PROVO — Tidiness and attention to detail make Brigham Young University's campus the Disneyland of American colleges and universities, a landscape design expert said Tuesday.
Leonard Perry and Lee Nelson spent Monday and Tuesday touring the BYU campus as judges for the America in Bloom national beautification contest.
"The level of detail put into everything is tremendous, and it definitely shows, and it makes a great impression," said Perry, a professor from Vermont who is well-known among horticulturists for the Web site "Perry's Perennials."
"Every shrub and every (flower) bed is accounted for."
America in Bloom is a nonprofit organization pattered after Britain in Bloom. The program also exists in France and Canada to encourage communities to consider beautification as well as environmental issues.
BYU impressed the judges with its recycling program, for example.
"They could package that and teach a lot of people a lot of things," said Nelson, a retired horticulture educator from New York.
However, neither judge was ready to hand the award for the top university campus to BYU, even though they have already visited BYU's competition — the University of Arkansas and Oberlin College in Ohio. The results will be announced in September.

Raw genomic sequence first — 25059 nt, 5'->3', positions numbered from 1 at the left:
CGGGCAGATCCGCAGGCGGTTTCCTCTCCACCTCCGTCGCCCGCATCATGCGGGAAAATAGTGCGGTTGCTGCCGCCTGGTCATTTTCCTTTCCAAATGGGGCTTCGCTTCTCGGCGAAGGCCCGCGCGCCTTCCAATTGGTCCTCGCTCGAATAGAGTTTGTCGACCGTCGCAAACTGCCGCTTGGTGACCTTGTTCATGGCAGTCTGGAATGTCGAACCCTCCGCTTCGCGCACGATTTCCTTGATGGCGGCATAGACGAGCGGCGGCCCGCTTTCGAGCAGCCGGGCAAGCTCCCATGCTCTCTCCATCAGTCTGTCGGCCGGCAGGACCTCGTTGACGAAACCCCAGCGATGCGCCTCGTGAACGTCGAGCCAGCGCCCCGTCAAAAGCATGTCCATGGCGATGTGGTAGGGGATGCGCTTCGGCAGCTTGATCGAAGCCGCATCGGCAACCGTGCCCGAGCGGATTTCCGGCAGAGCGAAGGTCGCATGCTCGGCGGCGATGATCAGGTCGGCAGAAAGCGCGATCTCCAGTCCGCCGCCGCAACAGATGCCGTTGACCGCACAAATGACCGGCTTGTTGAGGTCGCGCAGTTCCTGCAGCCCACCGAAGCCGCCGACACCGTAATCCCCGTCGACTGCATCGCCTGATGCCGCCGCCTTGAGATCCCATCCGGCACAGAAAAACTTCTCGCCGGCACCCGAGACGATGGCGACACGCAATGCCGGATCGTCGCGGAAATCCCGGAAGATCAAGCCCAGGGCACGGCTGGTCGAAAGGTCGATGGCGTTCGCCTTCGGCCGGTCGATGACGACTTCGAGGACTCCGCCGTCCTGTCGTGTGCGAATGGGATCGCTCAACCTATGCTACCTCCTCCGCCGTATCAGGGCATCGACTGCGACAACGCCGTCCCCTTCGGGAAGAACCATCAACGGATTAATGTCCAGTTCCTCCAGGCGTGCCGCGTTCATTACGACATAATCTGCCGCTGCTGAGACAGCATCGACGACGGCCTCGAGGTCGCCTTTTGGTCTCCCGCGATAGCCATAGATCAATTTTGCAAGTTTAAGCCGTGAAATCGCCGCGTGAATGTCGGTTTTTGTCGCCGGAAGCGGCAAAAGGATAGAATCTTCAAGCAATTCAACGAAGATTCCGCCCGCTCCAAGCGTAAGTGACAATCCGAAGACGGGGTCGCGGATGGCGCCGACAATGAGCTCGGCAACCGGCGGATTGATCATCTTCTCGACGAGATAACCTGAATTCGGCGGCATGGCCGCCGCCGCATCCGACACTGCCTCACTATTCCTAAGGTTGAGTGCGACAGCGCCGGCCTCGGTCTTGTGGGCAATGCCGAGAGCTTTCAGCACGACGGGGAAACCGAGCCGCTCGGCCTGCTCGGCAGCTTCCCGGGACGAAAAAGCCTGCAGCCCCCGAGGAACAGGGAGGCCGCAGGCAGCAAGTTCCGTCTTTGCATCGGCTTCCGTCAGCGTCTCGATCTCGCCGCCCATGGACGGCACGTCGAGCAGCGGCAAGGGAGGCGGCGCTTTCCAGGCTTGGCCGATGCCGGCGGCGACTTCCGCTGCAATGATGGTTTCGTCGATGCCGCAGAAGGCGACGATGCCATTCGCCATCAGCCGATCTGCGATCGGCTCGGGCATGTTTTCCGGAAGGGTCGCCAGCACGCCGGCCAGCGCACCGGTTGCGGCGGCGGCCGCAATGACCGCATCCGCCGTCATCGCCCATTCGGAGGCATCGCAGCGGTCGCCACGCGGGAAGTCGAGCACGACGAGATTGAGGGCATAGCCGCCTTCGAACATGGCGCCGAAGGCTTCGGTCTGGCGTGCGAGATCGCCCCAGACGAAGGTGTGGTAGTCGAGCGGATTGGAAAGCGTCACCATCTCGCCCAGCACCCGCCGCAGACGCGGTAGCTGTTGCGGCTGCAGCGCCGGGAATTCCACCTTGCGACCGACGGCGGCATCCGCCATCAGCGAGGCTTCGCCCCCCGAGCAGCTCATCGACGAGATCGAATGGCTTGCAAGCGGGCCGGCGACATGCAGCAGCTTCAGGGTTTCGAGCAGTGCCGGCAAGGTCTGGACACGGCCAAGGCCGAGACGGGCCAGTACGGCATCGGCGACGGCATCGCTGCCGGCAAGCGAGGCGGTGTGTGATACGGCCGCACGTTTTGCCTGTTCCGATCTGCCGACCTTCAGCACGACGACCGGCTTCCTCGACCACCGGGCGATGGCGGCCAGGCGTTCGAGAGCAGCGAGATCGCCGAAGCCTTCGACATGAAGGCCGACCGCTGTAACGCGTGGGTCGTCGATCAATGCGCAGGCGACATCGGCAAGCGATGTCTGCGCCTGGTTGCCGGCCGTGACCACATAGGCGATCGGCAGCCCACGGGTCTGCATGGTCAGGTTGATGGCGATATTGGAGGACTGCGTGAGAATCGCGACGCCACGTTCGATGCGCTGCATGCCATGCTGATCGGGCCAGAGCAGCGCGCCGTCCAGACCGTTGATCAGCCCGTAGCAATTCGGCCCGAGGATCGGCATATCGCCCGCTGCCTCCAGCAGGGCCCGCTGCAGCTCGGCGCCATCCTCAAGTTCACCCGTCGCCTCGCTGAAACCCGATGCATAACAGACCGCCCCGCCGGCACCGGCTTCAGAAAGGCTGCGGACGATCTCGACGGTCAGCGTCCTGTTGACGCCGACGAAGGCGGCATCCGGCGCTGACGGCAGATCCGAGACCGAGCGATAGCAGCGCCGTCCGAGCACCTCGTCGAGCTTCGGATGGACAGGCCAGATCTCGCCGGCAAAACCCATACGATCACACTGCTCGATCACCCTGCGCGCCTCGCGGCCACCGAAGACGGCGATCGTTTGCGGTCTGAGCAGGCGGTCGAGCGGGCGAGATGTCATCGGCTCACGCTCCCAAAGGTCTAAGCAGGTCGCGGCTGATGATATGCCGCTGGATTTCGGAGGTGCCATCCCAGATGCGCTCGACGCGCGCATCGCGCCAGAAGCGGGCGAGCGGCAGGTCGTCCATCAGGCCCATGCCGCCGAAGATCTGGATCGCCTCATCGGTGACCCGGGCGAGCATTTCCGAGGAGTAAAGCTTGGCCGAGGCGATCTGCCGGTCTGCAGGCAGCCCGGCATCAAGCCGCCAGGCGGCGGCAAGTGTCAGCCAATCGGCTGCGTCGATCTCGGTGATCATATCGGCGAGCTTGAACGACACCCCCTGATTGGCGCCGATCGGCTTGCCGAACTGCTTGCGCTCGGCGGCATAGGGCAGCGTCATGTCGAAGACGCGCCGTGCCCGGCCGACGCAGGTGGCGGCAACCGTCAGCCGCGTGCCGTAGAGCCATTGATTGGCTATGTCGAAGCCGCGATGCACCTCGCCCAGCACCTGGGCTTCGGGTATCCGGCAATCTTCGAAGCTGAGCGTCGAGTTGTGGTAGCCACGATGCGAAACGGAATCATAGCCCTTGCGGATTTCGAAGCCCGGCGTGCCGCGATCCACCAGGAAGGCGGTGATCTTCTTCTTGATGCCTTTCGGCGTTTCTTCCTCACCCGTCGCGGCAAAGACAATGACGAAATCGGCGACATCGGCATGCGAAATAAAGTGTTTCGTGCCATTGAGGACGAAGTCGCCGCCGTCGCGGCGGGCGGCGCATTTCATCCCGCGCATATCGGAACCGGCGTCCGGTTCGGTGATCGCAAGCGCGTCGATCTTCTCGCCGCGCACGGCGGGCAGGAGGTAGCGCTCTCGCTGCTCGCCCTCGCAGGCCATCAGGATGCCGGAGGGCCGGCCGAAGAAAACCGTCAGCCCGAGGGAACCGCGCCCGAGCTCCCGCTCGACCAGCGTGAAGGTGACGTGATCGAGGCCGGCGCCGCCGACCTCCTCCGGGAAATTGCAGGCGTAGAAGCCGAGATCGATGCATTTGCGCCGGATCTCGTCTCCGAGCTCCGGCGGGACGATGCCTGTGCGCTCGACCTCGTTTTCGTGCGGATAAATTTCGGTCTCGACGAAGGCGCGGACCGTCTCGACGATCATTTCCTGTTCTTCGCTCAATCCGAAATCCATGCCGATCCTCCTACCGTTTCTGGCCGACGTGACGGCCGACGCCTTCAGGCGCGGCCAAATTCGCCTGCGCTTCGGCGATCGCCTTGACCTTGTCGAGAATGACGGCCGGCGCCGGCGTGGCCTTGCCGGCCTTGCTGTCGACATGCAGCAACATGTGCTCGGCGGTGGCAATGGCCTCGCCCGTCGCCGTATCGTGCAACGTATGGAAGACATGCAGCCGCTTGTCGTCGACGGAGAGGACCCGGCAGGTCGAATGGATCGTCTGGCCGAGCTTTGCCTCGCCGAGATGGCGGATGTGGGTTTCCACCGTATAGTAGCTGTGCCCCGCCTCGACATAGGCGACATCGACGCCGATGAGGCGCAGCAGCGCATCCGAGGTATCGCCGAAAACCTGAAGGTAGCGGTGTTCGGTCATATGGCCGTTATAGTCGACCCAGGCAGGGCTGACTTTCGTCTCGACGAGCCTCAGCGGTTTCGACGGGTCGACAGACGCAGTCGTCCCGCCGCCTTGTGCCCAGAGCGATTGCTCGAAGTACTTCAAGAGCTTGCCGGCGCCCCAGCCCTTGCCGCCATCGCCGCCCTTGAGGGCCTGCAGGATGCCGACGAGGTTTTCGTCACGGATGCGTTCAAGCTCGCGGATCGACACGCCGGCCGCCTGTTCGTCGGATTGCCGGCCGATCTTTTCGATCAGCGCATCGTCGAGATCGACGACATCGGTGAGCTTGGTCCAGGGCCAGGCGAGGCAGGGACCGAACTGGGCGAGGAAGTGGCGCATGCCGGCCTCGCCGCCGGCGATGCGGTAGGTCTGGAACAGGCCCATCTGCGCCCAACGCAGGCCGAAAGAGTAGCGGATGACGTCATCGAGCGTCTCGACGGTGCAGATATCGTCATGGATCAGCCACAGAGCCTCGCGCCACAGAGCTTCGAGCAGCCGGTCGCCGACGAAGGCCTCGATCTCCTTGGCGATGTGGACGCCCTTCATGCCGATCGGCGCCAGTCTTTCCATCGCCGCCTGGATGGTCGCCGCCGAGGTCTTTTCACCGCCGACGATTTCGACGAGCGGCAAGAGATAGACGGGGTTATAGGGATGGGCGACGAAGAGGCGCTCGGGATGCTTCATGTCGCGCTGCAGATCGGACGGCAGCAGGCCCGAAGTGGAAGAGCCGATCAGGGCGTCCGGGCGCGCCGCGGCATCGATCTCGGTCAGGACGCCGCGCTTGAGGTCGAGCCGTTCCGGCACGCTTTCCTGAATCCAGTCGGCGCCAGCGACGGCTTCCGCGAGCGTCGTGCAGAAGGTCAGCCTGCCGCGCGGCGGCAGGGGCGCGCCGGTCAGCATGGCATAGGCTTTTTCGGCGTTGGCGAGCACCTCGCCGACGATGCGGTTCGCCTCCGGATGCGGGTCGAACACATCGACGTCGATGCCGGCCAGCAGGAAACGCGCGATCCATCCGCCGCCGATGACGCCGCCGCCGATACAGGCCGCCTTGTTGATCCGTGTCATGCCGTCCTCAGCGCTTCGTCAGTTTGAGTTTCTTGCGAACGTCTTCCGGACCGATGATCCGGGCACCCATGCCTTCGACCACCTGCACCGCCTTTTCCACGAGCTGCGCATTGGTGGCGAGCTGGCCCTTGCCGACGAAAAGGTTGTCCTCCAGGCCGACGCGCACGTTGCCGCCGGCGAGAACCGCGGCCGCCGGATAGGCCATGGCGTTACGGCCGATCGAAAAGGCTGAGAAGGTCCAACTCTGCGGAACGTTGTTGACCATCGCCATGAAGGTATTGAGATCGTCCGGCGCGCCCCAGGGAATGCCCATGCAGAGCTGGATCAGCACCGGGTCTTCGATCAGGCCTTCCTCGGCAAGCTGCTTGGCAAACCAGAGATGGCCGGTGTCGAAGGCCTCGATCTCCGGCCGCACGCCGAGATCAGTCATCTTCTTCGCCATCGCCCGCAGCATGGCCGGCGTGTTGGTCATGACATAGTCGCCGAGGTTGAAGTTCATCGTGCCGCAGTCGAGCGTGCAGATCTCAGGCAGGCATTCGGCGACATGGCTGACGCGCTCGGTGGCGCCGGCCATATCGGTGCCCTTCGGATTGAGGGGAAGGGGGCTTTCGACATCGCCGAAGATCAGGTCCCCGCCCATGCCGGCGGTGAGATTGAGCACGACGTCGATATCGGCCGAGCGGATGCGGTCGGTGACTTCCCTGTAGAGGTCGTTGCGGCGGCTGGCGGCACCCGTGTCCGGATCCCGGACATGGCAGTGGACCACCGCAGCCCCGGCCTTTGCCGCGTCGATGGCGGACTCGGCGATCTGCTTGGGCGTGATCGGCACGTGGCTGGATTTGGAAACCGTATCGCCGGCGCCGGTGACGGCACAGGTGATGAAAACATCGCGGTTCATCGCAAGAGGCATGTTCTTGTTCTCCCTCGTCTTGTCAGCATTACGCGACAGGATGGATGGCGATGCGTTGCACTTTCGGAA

Utah State University defeated the only other entrant in the university category last year but did not reapply this year. Vernal won the American Horticulture Society's AIB award for community involvement at the AIB awards banquet in 2004.
The contests began four years ago, and Nelson said it is building through word of mouth. New York City competes in the largest city category and even proclaims an annual America in Bloom Day.
The judges were struck by the scope of BYU's efforts. The grounds crew maintains the Provo LDS Temple grounds as well as the LDS Missionary Training Center, the Aspen Grove Family Camp above Sundance and the BYU Motion Picture Studio. Perry and Nelson loved the mountains, especially the block Y that dominates the skyline and is used as a natural frame for the campus.
"A lot of attention was given to photo opportunities at ponds, around fountains and at entries to campus," Nelson said. "Angles at many of those places are created to emphasize the Y. You just don't hear of that consideration of photo opportunities. That's usually not a criteria in design."
Perry was impressed at the number of students who work on the grounds crew and their training.
"They don't weed-whack or prune until they've been trained," he said. "It's wonderful and very unusual."
It's more than he expected when he left Vermont for the trip.
"I've been inspired to see a campus that puts so much emphasis on a quality landscape," he said. "There is a real desire to help with inspiration in learning."
BYU grounds director Roy Peterman said that is intentional.
"We have a distinct purpose — to create an atmosphere of inspiration and learning. We use some basic principles, and the first is that order creates peace and peace creates inspiration."
Peterman said his team didn't do anything different to prepare for the judges' visit but hoped that feedback from the judges might aid further improvements.